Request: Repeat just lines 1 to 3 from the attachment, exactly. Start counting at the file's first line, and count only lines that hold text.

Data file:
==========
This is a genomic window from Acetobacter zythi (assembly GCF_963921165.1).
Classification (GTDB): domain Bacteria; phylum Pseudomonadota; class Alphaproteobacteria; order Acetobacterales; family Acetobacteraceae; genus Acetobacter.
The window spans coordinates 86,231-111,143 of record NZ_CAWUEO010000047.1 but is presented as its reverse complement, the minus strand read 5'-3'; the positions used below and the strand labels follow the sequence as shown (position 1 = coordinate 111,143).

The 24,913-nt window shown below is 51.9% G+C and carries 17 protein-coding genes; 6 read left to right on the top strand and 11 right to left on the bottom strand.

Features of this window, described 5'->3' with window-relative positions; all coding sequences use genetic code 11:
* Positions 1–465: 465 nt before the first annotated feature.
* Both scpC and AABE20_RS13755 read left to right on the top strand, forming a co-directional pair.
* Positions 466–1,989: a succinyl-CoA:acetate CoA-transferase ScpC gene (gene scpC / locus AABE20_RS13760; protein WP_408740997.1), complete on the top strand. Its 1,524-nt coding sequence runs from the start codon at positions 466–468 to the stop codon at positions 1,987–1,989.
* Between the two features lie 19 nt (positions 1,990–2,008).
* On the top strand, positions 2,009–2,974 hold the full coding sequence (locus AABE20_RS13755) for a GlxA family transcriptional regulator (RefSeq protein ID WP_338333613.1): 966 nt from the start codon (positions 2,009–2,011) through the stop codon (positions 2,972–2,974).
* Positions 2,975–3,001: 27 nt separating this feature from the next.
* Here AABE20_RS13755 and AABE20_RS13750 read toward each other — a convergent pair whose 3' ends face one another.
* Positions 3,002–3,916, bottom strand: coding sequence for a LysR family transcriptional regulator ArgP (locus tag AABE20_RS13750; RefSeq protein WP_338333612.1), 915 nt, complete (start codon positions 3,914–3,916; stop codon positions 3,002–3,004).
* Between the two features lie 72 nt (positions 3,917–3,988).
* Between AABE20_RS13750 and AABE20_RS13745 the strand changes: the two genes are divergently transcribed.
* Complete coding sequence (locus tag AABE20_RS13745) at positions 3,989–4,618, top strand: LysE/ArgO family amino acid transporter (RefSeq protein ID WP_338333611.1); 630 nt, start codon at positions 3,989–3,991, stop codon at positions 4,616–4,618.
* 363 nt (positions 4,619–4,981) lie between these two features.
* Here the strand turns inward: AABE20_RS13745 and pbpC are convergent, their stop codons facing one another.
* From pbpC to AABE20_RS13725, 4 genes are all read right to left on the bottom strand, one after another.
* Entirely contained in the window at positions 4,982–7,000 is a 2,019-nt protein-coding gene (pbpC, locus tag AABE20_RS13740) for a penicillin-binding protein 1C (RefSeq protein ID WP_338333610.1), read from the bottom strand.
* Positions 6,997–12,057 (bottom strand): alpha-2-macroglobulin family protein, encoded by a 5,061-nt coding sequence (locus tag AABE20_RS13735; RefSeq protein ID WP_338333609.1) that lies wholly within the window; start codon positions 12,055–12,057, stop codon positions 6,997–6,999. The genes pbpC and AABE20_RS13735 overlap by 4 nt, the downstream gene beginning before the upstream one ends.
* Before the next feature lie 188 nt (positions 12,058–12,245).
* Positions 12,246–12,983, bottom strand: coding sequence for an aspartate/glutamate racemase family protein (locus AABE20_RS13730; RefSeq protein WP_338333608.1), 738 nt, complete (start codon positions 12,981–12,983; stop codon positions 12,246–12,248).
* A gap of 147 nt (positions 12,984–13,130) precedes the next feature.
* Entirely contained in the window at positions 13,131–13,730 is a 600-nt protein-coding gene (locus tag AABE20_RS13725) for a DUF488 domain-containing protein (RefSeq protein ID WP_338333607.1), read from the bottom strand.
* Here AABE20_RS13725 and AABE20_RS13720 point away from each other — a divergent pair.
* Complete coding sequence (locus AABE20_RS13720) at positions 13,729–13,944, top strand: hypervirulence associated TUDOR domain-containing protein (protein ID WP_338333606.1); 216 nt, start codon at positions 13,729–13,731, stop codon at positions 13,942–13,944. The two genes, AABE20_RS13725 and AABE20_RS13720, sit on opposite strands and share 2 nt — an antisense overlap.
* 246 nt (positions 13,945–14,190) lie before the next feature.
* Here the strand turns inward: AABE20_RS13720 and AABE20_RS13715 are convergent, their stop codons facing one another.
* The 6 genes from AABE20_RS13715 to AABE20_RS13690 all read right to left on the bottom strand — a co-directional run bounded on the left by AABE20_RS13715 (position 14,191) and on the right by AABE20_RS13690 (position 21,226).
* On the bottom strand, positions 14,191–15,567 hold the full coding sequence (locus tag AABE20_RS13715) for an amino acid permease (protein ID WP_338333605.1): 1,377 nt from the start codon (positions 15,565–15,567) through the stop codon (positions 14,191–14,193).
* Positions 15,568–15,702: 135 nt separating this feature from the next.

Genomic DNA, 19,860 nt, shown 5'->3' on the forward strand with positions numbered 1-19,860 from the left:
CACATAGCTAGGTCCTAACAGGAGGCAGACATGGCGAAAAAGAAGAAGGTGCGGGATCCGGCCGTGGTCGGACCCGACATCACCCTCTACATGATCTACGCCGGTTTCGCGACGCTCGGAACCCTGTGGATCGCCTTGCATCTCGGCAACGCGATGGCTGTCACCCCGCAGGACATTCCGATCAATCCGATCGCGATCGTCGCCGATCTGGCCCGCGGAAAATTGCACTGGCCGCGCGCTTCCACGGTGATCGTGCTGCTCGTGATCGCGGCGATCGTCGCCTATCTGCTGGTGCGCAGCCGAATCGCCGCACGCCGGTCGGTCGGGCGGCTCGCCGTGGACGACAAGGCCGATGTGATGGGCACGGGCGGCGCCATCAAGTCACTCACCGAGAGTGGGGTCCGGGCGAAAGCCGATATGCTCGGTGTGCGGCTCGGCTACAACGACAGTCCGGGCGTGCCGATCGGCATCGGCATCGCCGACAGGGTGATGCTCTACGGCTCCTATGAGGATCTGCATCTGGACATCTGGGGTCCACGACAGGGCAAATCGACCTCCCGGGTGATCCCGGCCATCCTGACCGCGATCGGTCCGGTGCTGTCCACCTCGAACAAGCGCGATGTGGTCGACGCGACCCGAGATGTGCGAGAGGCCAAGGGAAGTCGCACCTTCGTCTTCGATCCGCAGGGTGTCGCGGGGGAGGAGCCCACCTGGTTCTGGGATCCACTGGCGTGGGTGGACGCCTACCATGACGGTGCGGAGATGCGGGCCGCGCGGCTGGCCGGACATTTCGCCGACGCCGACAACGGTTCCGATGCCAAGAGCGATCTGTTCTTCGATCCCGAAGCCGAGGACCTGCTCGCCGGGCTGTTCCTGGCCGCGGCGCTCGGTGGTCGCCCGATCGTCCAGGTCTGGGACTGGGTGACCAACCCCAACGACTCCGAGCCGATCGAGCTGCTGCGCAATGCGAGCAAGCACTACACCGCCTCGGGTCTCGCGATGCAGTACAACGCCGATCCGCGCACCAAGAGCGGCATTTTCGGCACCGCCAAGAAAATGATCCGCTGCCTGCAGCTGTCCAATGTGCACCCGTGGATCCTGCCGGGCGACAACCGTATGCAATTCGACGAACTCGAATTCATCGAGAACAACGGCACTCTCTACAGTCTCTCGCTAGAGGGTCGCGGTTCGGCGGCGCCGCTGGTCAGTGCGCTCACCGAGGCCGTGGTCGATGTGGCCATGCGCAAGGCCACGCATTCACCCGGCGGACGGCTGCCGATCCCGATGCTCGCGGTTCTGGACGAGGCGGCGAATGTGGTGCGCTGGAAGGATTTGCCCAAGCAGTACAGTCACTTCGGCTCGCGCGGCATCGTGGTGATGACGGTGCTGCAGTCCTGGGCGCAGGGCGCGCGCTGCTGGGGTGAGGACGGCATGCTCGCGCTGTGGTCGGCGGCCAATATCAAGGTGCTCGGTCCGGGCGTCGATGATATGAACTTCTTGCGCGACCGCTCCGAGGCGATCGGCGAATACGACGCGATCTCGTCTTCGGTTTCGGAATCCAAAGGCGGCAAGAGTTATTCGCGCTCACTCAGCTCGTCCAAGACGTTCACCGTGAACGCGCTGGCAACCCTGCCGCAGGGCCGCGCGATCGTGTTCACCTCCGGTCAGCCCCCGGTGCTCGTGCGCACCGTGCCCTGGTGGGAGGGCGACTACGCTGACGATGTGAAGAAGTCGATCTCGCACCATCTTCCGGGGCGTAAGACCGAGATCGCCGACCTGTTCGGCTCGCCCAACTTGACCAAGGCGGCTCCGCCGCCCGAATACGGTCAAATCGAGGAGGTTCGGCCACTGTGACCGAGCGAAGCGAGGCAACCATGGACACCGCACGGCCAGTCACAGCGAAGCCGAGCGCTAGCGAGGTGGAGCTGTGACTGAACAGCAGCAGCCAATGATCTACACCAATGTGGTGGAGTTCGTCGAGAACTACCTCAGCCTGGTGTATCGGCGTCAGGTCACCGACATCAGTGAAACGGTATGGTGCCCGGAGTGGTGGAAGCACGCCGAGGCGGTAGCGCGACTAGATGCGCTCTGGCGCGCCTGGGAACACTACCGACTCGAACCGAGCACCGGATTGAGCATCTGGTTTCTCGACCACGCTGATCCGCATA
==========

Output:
This is a genomic window from Acetobacter zythi (assembly GCF_963921165.1).
Classification (GTDB): domain Bacteria; phylum Pseudomonadota; class Alphaproteobacteria; order Acetobacterales; family Acetobacteraceae; genus Acetobacter.
The window spans coordinates 86,231-111,143 of record NZ_CAWUEO010000047.1 but is presented as its reverse complement, the minus strand read 5'-3'; the positions used below and the strand labels follow the sequence as shown (position 1 = coordinate 111,143).